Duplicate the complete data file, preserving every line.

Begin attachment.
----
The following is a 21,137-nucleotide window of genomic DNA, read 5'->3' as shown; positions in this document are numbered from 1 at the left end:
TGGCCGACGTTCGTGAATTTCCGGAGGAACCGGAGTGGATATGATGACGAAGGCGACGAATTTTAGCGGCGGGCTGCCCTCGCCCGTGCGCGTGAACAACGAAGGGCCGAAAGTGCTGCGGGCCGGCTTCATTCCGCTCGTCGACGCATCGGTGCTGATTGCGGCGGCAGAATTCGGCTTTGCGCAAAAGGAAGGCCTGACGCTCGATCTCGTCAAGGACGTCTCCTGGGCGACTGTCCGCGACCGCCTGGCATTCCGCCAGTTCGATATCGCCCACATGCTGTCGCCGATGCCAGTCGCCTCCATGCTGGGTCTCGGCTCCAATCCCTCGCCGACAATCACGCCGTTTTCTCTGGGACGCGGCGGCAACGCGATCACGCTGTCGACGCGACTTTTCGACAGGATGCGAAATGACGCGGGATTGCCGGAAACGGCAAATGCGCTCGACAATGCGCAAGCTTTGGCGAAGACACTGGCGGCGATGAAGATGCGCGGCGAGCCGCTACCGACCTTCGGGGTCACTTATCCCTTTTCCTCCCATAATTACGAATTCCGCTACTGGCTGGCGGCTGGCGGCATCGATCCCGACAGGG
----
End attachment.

The following is a 21,137-nucleotide window of genomic DNA, read 5'->3' as shown; positions in this document are numbered from 1 at the left end:
TGGCCGACGTTCGTGAATTTCCGGAGGAACCGGAGTGGATATGATGACGAAGGCGACGAATTTTAGCGGCGGGCTGCCCTCGCCCGTGCGCGTGAACAACGAAGGGCCGAAAGTGCTGCGGGCCGGCTTCATTCCGCTCGTCGACGCATCGGTGCTGATTGCGGCGGCAGAATTCGGCTTTGCGCAAAAGGAAGGCCTGACGCTCGATCTCGTCAAGGACGTCTCCTGGGCGACTGTCCGCGACCGCCTGGCATTCCGCCAGTTCGATATCGCCCACATGCTGTCGCCGATGCCAGTCGCCTCCATGCTGGGTCTCGGCTCCAATCCCTCGCCGACAATCACGCCGTTTTCTCTGGGACGCGGCGGCAACGCGATCACGCTGTCGACGCGACTTTTCGACAGGATGCGAAATGACGCGGGATTGCCGGAAACGGCAAATGCGCTCGACAATGCGCAAGCTTTGGCGAAGACACTGGCGGCGATGAAGATGCGCGGCGAGCCGCTACCGACCTTCGGGGTCACTTATCCCTTTTCCTCCCATAATTACGAATTCCGCTACTGGCTGGCGGCTGGCGGCATCGATCCCGACAGGG